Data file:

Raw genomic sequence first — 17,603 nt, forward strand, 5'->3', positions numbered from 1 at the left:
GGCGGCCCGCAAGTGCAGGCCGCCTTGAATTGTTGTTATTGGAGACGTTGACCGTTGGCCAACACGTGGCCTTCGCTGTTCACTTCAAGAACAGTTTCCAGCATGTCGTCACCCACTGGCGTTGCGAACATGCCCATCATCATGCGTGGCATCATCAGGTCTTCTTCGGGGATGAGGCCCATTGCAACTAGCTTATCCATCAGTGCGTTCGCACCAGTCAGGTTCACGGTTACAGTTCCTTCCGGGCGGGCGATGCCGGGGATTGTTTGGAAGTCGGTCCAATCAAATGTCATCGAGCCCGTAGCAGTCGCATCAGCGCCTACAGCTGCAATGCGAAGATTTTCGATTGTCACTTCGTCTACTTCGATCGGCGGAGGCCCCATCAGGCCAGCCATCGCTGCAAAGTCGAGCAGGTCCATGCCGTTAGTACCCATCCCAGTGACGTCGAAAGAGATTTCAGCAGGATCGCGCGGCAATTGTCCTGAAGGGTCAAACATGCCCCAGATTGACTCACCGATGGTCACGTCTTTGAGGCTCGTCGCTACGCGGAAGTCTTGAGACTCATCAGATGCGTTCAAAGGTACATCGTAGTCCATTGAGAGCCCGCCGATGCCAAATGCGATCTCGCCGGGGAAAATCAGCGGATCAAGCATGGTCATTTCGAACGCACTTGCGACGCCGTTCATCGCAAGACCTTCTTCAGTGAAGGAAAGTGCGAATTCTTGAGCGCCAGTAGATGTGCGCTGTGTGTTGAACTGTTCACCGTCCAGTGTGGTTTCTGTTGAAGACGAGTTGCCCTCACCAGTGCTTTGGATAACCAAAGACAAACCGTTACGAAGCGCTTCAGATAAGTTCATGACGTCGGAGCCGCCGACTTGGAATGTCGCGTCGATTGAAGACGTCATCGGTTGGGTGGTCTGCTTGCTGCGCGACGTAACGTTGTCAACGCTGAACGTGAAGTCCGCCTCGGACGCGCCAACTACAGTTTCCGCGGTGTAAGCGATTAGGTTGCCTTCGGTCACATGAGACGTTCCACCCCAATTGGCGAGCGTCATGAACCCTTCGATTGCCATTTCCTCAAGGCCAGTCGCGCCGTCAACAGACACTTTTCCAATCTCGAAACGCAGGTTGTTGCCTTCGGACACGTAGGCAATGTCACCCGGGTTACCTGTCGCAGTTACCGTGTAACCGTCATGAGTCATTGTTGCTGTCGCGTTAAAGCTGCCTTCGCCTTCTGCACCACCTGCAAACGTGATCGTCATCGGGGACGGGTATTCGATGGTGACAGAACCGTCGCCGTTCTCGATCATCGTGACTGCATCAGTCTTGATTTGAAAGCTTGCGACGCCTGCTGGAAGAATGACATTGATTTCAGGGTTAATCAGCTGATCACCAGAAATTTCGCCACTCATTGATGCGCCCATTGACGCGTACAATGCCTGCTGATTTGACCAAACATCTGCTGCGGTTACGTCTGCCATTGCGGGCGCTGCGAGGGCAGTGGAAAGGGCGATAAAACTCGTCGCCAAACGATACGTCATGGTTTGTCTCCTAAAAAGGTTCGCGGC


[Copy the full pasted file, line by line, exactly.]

Raw genomic sequence first — 17,603 nt, forward strand, 5'->3', positions numbered from 1 at the left:
GGCGGCCCGCAAGTGCAGGCCGCCTTGAATTGTTGTTATTGGAGACGTTGACCGTTGGCCAACACGTGGCCTTCGCTGTTCACTTCAAGAACAGTTTCCAGCATGTCGTCACCCACTGGCGTTGCGAACATGCCCATCATCATGCGTGGCATCATCAGGTCTTCTTCGGGGATGAGGCCCATTGCAACTAGCTTATCCATCAGTGCGTTCGCACCAGTCAGGTTCACGGTTACAGTTCCTTCCGGGCGGGCGATGCCGGGGATTGTTTGGAAGTCGGTCCAATCAAATGTCATCGAGCCCGTAGCAGTCGCATCAGCGCCTACAGCTGCAATGCGAAGATTTTCGATTGTCACTTCGTCTACTTCGATCGGCGGAGGCCCCATCAGGCCAGCCATCGCTGCAAAGTCGAGCAGGTCCATGCCGTTAGTACCCATCCCAGTGACGTCGAAAGAGATTTCAGCAGGATCGCGCGGCAATTGTCCTGAAGGGTCAAACATGCCCCAGATTGACTCACCGATGGTCACGTCTTTGAGGCTCGTCGCTACGCGGAAGTCTTGAGACTCATCAGATGCGTTCAAAGGTACATCGTAGTCCATTGAGAGCCCGCCGATGCCAAATGCGATCTCGCCGGGGAAAATCAGCGGATCAAGCATGGTCATTTCGAACGCACTTGCGACGCCGTTCATCGCAAGACCTTCTTCAGTGAAGGAAAGTGCGAATTCTTGAGCGCCAGTAGATGTGCGCTGTGTGTTGAACTGTTCACCGTCCAGTGTGGTTTCTGTTGAAGACGAGTTGCCCTCACCAGTGCTTTGGATAACCAAAGACAAACCGTTACGAAGCGCTTCAGATAAGTTCATGACGTCGGAGCCGCCGACTTGGAATGTCGCGTCGATTGAAGACGTCATCGGTTGGGTGGTCTGCTTGCTGCGCGACGTAACGTTGTCAACGCTGAACGTGAAGTCCGCCTCGGACGCGCCAACTACAGTTTCCGCGGTGTAAGCGATTAGGTTGCCTTCGGTCACATGAGACGTTCCACCCCAATTGGCGAGCGTCATGAACCCTTCGATTGCCATTTCCTCAAGGCCAGTCGCGCCGTCAACAGACACTTTTCCAATCTCGAAACGCAGGTTGTTGCCTTCGGACACGTAGGCAATGTCACCCGGGTTACCTGTCGCAGTTACCGTGTAACCGTCATGAGTCATTGTTGCTGTCGCGTTAAAGCTGCCTTCGCCTTCTGCACCACCTGCAAACGTGATCGTCATCGGGGACGGGTATTCGATGGTGACAGAACCGTCGCCGTTCTCGATCATCGTGACTGCATCAGTCTTGATTTGAAAGCTTGCGACGCCTGCTGGAAGAATGACATTGATTTCAGGGTTAATCAGCTGATCACCAGAAATTTCGCCACTCATTGATGCGCCCATTGACGCGTACAATGCCTGCTGATTTGACCAAACATCTGCTGCGGTTACGTCTGCCATTGCGGGCGCTGCGAGGGCAGTGGAAAGGGCGATAAAACTCGTCGCCAAACGATACGTCATGGTTTGTCTCCTAAAAAGGTTCGCGGC